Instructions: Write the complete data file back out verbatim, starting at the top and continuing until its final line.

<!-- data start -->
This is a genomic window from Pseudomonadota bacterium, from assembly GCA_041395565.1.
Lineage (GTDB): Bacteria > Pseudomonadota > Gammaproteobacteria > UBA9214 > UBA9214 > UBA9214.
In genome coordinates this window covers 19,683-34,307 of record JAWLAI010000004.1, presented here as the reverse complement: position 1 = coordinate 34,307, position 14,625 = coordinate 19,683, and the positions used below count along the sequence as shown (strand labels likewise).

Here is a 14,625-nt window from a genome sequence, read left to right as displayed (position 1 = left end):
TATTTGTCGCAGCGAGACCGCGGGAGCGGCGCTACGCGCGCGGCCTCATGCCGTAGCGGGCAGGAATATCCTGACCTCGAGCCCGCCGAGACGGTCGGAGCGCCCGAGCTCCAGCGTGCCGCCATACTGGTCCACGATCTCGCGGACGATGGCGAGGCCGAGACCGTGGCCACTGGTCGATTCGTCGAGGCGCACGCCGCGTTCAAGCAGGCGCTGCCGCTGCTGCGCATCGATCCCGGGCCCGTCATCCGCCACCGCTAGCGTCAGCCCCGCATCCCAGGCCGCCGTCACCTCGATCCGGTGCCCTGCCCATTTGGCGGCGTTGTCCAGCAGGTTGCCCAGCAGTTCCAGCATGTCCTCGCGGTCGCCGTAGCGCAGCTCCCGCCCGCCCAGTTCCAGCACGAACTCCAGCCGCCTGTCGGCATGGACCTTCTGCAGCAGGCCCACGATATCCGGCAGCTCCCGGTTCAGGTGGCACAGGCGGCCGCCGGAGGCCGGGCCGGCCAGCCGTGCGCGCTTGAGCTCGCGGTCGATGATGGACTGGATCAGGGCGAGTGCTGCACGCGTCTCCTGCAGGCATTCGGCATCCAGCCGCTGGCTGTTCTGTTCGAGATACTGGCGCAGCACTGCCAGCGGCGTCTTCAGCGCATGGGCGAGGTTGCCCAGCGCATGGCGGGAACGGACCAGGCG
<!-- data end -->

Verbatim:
This is a genomic window from Pseudomonadota bacterium, from assembly GCA_041395565.1.
Lineage (GTDB): Bacteria > Pseudomonadota > Gammaproteobacteria > UBA9214 > UBA9214 > UBA9214.
In genome coordinates this window covers 19,683-34,307 of record JAWLAI010000004.1, presented here as the reverse complement: position 1 = coordinate 34,307, position 14,625 = coordinate 19,683, and the positions used below count along the sequence as shown (strand labels likewise).

Here is a 14,625-nt window from a genome sequence, read left to right as displayed (position 1 = left end):
TATTTGTCGCAGCGAGACCGCGGGAGCGGCGCTACGCGCGCGGCCTCATGCCGTAGCGGGCAGGAATATCCTGACCTCGAGCCCGCCGAGACGGTCGGAGCGCCCGAGCTCCAGCGTGCCGCCATACTGGTCCACGATCTCGCGGACGATGGCGAGGCCGAGACCGTGGCCACTGGTCGATTCGTCGAGGCGCACGCCGCGTTCAAGCAGGCGCTGCCGCTGCTGCGCATCGATCCCGGGCCCGTCATCCGCCACCGCTAGCGTCAGCCCCGCATCCCAGGCCGCCGTCACCTCGATCCGGTGCCCTGCCCATTTGGCGGCGTTGTCCAGCAGGTTGCCCAGCAGTTCCAGCATGTCCTCGCGGTCGCCGTAGCGCAGCTCCCGCCCGCCCAGTTCCAGCACGAACTCCAGCCGCCTGTCGGCATGGACCTTCTGCAGCAGGCCCACGATATCCGGCAGCTCCCGGTTCAGGTGGCACAGGCGGCCGCCGGAGGCCGGGCCGGCCAGCCGTGCGCGCTTGAGCTCGCGGTCGATGATGGACTGGATCAGGGCGAGTGCTGCACGCGTCTCCTGCAGGCATTCGGCATCCAGCCGCTGGCTGTTCTGTTCGAGATACTGGCGCAGCACTGCCAGCGGCGTCTTCAGCGCATGGGCGAGGTTGCCCAGCGCATGGCGGGAACGGACCAGGCG